The Alberta Wheat Commission (AWC) is renewing calls for a modernized Canadian grain grading system that’s more in line with international market demands for Canadian wheat.
In a Nov. 17 news release, the AWC says the Canadian wheat grading system needs to be reformed to “improve long-term profitability for farmers.”
The AWC is calling on the Canadian Grain Commission (CGC) to establish a market-based system that’s aligned with universally measured grain specifications.
Such a system would enhance the competiveness of western Canadian wheat growers and would ensure that they receive fair market value for the grain they produce, the AWC claims.
“We have observed an evolution in the way wheat is marketed to Canada’s customers,” said AWC chair Kevin Auch.
“International buyers aren’t looking purely at CGC grades — they’re looking at universal quality specs. Modernizing our grading system is a necessary move to ensure Alberta’s farmers receive the maximum value for the quality of wheat they produce.”
Because Canadian farmers do not sell their grain directly to international buyers, they rely on the systems in place to ensure the quality of their grain aligns with the needs of our customers, the AWC argues.
To that end, the Alberta commission is recommending a revised system that uses accurate testing methods to identify potential downgrading factors, such as falling number (FN) tests for sprout damage, and deoxynivalenol (DON) testing to assess the impact of fusarium graminearum on wheat quality.
This would limit the instances where wheat is downgraded based on visual assessment criteria, even though the grain itself meets the specs of international grain buyers.
The AWC pointed out that some grain companies are already test for falling number at their local grain collection facilities.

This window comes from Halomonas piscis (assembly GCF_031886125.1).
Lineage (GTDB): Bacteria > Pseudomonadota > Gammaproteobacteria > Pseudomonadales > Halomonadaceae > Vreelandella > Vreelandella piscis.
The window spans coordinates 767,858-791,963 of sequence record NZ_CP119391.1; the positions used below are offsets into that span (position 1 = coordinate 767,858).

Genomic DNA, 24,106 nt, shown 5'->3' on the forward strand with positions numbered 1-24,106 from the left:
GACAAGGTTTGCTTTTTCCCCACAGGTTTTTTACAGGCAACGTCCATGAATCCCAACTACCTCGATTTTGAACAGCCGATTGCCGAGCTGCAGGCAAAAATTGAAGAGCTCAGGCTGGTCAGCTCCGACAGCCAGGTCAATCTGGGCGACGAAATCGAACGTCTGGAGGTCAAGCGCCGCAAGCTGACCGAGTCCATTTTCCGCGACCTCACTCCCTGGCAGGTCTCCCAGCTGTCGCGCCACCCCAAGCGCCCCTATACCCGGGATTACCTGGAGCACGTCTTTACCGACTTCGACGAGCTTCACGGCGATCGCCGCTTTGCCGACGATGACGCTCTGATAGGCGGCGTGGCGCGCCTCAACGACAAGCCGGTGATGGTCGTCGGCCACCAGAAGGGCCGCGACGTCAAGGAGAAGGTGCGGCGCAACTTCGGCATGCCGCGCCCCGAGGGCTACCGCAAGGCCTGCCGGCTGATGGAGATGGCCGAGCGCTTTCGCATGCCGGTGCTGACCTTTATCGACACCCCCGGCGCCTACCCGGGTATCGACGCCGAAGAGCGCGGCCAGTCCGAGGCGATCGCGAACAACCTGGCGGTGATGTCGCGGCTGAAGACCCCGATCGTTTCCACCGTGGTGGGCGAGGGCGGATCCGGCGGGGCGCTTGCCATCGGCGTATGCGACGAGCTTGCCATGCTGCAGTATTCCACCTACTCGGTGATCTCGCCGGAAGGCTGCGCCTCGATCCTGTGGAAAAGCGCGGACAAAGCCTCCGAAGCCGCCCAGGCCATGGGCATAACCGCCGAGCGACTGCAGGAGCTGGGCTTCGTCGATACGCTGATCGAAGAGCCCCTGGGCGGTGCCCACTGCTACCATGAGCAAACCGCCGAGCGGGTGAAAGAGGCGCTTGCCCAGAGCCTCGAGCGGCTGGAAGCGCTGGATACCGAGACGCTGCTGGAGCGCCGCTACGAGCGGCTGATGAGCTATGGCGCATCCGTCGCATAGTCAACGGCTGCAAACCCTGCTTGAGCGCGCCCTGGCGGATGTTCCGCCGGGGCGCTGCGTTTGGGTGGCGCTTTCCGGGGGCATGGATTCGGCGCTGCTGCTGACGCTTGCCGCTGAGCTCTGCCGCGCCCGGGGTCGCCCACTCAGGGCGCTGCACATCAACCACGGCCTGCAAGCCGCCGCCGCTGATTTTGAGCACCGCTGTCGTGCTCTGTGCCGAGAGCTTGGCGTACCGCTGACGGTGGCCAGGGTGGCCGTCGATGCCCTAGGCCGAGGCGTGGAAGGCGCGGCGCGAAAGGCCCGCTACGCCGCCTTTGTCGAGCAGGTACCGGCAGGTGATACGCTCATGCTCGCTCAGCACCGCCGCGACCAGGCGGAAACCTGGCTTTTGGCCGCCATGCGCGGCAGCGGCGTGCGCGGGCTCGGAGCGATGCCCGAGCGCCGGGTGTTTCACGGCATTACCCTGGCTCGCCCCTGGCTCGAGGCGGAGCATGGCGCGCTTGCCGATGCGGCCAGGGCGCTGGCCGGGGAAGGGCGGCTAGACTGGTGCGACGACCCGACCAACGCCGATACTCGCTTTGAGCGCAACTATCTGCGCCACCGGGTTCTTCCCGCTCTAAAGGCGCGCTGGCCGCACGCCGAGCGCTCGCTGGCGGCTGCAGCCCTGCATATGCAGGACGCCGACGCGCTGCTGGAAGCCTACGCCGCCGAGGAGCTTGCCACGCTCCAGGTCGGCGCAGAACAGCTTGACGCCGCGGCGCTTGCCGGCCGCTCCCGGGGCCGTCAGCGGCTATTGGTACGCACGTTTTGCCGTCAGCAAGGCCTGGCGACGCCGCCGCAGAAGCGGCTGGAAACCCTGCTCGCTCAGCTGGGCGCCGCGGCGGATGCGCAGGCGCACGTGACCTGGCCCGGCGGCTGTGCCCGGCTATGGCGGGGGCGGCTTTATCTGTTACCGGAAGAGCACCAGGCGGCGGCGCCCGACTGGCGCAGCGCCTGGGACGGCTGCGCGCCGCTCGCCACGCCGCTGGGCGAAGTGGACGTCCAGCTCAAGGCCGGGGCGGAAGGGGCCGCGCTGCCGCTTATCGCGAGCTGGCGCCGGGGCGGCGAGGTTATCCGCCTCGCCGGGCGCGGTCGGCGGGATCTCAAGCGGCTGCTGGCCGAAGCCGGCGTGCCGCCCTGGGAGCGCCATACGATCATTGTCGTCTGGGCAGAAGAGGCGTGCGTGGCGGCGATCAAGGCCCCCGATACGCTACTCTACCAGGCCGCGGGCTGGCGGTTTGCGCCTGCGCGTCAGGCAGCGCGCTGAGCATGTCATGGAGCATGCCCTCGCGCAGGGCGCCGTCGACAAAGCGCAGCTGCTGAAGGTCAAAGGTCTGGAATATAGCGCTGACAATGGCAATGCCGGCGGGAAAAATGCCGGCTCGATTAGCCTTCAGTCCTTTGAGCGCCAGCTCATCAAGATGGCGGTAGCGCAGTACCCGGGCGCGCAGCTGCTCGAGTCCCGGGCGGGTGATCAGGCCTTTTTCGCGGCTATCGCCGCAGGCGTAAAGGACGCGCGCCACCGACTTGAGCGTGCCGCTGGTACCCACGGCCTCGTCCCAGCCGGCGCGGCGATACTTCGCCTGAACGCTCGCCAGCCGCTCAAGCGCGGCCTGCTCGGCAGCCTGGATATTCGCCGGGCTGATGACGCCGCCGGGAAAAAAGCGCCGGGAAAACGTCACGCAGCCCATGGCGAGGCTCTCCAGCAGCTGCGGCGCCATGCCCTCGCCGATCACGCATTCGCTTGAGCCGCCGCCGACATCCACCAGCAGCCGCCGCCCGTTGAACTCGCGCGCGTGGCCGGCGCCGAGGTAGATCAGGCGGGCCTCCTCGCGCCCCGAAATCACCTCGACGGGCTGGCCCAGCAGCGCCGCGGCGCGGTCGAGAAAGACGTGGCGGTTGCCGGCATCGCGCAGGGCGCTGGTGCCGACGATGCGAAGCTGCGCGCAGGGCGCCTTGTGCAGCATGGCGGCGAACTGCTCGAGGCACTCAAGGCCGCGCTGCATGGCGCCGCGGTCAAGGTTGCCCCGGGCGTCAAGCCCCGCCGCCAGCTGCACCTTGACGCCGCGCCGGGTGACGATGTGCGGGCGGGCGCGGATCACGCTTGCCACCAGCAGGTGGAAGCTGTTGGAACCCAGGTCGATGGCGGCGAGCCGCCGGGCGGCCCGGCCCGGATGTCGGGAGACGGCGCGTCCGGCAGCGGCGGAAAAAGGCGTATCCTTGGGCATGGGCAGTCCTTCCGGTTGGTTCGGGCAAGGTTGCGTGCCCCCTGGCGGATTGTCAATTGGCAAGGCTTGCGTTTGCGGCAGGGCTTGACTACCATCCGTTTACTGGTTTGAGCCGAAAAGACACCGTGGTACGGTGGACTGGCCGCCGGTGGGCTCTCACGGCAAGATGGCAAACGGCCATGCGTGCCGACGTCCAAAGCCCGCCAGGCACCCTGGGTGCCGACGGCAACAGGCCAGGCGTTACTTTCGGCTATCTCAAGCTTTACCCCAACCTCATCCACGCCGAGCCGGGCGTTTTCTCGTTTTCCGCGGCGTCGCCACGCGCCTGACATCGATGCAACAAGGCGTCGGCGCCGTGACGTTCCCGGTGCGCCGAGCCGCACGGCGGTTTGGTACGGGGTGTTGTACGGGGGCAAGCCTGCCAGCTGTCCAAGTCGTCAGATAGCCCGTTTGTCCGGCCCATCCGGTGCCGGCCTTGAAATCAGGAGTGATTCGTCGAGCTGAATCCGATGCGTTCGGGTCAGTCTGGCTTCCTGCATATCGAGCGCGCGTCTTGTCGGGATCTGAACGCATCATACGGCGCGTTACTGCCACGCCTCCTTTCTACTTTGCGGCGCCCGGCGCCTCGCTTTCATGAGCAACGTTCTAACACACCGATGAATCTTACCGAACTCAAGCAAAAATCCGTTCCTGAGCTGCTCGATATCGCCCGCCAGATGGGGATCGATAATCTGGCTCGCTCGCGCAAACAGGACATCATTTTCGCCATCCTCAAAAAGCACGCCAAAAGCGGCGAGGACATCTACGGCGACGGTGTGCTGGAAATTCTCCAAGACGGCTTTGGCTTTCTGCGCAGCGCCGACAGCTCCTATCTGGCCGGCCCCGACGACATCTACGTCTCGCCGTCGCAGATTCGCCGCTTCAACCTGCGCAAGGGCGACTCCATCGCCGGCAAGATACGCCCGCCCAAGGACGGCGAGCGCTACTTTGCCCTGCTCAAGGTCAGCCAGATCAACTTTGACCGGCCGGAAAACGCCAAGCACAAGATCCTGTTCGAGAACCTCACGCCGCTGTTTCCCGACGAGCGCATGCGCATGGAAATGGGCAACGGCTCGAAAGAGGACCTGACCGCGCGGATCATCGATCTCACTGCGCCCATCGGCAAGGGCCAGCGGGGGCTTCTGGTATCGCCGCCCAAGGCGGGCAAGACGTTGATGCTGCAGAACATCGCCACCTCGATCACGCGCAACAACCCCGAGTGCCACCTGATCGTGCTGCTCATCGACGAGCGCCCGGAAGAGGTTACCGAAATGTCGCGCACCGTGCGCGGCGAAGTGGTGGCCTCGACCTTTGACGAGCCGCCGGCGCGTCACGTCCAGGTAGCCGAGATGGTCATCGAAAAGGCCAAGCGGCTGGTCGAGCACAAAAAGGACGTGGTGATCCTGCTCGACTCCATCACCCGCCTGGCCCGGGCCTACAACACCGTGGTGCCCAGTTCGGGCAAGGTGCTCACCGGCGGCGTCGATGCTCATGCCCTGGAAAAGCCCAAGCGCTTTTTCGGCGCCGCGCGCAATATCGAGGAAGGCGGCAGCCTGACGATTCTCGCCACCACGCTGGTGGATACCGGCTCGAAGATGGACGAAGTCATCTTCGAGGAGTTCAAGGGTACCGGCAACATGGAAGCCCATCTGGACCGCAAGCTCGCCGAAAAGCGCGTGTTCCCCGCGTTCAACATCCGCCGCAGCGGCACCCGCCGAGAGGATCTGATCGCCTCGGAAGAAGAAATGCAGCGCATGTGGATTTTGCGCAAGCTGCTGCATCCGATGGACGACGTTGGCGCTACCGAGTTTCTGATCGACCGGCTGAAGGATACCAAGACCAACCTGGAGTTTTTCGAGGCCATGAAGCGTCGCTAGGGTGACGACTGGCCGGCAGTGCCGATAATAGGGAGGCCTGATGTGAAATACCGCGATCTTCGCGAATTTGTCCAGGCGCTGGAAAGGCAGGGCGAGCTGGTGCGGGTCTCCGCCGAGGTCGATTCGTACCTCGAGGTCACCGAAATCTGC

“This crop year has resulted in variable quality for farmers in Alberta and across the Prairies,” said Auch.
“We want to ensure that our grading system is not severely downgrading wheat that is considered good quality milling wheat in international markets.”
CGC spokesperson Remi Gosselin said the CGC has been moving toward a grading system that relies more heavily on objective analytical measures to determine grain grades and quality.
Over time, the grading system will depend more on science-based tools and less on subjective visual assessments, he added.
But the transition will take time and will require a thorough consultation with the industry to assess costs, implementation issues and potential impacts.
“The grain commission has been working towards ensuring that the grain grading system be base on science,” Gosselin said.
“We have specifically identified the move from subjective visual factors to objective analytical factors as a direction in which we want to take the grading system.”
Gosselin said the Eastern and Western Standards Committees have already been advised of the CGC’s decision to move to a grading system based on analytical data as opposed to visual assessments.
The grain commission will be “establishing a team to advance this effort and it will engage heavily with affected producer groups,” he added.
AWC expressed support for changes to mildew guides that were recently announced by the CGC. But it also called on the grain commission to evaluate and align Canada’s mildew guides with United States (U.S.) standards.
The AWC raised its concerns over the existing grading system to the in a Nov. 14 letter addressed to CGC’s acting chief commissioner Jim Smolik.